- change ups
Blast for businesswomen set for Oct 78
The Blast! Business Accelerator Program for women in business isn’t until October, but Grand Rapids Opportunities for Women has no time to lose.
The local introduction to Blast! was last week at the Holiday Inn on Pearl Street, an event that attracted local organizations that partner with GROW as well as representatives of the national organization Count Me In for Women’s Economic Independence.
The first of a series of “pitch parties” will be July 14 at GROW, 25 Sheldon Blvd. SE, and all will be open to any woman in business who might want to be considered for participation in Blast!, according to GROW CEO Bonnie Nawara.
The Blast! Business Accelerator Program/Grand Rapids is a pilot project for women business owners in the West Michigan area who want to grow their businesses, Nawara said. It is an initiative of Count Me In for Women’s Economic Independence, a national not-for-profit provider of resources, education and community for women entrepreneurs, in partnership with GROW. The program is funded by a grant from the W.H. Kellogg Foundation and is being designed with help from Count Me In, although tailored specifically to the Grand Rapids region.
Blast! is designed to help 30 women entrepreneurs in the Greater Grand Rapids area reach $250,000 in annual gross revenues through a 12-month curriculum of group coaching and training in business education, expert support and peer accountability, said Nawara.
The program begins with the Business Leadership Institute Oct. 7-8 at DeVos Place. At the one-and-a-half-day event, potential participants pitch their businesses to a panel of experts as part of the selection process for Blast! Attendees also will take part in business-building workshops, hear inspiring keynotes and network in a community of peers and role models.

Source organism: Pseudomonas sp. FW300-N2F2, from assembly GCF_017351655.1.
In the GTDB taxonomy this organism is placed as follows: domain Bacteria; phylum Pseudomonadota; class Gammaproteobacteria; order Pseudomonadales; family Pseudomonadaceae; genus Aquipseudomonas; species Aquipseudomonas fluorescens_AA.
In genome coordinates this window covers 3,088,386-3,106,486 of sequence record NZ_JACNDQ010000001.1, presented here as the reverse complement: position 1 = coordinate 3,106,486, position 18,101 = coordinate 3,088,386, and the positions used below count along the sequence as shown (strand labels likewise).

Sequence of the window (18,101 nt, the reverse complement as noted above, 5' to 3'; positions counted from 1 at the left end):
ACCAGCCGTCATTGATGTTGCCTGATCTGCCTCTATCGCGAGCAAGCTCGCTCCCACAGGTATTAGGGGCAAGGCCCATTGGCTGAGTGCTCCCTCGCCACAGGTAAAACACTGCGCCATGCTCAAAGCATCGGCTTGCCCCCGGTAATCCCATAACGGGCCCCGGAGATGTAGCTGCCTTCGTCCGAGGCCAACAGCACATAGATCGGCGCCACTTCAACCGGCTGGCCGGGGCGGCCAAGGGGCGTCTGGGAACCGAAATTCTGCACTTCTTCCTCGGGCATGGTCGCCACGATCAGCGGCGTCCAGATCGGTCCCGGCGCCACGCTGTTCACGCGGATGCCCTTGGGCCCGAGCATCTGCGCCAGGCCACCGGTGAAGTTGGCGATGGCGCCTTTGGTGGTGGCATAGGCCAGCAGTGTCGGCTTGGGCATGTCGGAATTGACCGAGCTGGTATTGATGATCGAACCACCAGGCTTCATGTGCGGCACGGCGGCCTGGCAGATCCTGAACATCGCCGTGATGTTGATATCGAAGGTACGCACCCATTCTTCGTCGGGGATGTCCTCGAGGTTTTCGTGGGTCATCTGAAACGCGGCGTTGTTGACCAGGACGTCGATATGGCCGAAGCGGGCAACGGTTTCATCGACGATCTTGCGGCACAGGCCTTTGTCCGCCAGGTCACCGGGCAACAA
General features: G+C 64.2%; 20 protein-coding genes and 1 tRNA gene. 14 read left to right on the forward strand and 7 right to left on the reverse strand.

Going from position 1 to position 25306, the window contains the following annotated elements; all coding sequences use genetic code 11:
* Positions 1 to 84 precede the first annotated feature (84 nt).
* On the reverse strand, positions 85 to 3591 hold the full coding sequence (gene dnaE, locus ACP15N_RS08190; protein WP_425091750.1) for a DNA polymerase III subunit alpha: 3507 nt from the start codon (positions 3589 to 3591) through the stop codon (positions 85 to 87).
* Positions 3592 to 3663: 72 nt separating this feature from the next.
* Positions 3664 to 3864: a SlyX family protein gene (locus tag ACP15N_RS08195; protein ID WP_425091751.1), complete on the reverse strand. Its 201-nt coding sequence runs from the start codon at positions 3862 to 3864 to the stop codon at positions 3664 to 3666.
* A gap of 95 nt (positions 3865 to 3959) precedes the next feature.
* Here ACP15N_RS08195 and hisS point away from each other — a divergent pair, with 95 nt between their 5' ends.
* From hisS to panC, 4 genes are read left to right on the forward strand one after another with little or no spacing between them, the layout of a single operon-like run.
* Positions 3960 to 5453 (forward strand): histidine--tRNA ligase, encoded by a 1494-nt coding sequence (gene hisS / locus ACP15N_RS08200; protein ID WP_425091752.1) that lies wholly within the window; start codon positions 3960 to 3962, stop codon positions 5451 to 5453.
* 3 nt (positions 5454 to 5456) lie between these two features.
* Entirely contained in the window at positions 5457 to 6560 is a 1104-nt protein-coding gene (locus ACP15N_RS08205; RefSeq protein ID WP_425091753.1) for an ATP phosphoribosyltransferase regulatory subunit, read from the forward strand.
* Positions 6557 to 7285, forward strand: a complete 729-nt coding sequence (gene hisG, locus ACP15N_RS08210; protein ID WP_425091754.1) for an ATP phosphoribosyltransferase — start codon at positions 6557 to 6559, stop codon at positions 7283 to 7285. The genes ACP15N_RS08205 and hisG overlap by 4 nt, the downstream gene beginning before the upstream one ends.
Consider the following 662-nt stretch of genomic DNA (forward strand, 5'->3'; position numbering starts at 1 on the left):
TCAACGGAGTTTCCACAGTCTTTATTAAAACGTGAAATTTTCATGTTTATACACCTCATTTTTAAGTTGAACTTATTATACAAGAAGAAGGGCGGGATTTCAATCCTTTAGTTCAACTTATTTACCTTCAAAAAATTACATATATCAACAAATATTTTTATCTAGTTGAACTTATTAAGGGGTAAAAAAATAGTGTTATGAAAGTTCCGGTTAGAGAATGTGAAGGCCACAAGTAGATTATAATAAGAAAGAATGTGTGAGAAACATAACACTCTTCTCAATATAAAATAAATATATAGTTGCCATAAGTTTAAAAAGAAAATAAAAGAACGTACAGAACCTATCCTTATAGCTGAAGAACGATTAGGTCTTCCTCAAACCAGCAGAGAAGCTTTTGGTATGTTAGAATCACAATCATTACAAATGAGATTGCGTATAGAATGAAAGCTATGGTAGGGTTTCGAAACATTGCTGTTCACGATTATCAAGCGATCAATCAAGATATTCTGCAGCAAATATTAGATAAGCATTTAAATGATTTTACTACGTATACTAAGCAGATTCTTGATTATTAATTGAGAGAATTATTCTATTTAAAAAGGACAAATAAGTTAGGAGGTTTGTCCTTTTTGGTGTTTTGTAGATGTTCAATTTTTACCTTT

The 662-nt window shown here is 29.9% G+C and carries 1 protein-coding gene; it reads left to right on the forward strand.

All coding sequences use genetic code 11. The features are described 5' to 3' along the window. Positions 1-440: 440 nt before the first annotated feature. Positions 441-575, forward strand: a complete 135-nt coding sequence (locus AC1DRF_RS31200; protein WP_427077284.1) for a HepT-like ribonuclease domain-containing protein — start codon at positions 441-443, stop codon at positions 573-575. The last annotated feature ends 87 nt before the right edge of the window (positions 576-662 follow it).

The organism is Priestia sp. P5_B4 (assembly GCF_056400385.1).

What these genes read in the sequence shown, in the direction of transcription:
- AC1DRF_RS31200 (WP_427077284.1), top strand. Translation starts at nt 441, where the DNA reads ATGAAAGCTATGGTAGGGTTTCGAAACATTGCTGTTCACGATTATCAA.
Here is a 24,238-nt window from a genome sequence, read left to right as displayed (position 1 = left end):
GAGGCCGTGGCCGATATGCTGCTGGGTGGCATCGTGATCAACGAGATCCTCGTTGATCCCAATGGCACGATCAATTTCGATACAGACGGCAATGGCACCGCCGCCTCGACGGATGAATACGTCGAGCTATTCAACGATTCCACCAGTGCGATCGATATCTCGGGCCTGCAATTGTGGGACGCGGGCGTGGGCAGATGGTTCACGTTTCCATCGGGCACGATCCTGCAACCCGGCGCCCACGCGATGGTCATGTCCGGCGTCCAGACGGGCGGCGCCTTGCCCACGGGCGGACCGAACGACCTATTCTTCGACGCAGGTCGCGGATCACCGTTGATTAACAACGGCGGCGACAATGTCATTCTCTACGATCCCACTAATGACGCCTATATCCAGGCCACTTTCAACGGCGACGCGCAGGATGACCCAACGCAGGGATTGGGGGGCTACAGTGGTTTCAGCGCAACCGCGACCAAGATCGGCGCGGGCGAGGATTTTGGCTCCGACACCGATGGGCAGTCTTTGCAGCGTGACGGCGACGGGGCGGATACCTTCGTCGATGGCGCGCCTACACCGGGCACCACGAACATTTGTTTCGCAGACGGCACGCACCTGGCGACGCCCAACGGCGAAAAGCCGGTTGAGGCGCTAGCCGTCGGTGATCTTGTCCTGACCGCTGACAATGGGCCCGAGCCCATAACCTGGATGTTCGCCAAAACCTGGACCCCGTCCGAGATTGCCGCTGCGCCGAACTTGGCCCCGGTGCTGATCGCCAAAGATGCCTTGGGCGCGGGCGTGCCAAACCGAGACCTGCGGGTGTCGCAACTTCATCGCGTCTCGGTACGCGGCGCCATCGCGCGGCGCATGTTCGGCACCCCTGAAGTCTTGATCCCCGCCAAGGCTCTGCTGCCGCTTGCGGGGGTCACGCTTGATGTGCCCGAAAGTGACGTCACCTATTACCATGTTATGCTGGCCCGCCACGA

At the conclusion of the Business Leadership Institute, up to 50 finalists will be selected to go on to apply for the Blast! Business Accelerator Program, according to Nawara. Once the completed application packages are received and reviewed, 30 businesses then will be selected to participate for one year in the program to foster their revenue growth.
The 30 BAP participants will be announced in early December 2011 and the program will commence in January 2012.
CMI is based in New York and has successfully launched support activities for women-owned businesses in many communities across the nation.
As for the West Michigan initiative just being launched, “we are hoping we’ll be able to take this on into the year 2013 and beyond,” said Nawara.
Women business owners in all industries are invited to participate, but there are some qualifications that must be met to participate in the Leadership Institute and the subsequent Blast! program.
- Be a resident of the Greater Grand Rapids region (Kent, Ottawa and Muskegon counties).
- In business for at least two years.
- The business must be at least 50 percent woman-owned.
- Have annual gross revenues of not less than $50,000 and not greater than $150,000.
- The business owner must be a U.S. citizen or legal resident.
- Have no bankruptcies or liens within past five years.
One local female entrepreneur who has been helping launch Blast! is Rhoda Kreuzer, founder of Partners in Action Inc., a business founded 12 years ago that offers consulting and executive coaching to companies that want to grow.
Being a part of a process that brings success to women entrepreneurs is “as good as it gets,” according to Kreuzer. She said some of the areas in which women business owners are often in need of help is finding sources of financing, realizing when they need to hire employees, and trying to balance work with the demands at home, including care for children or elderly parents.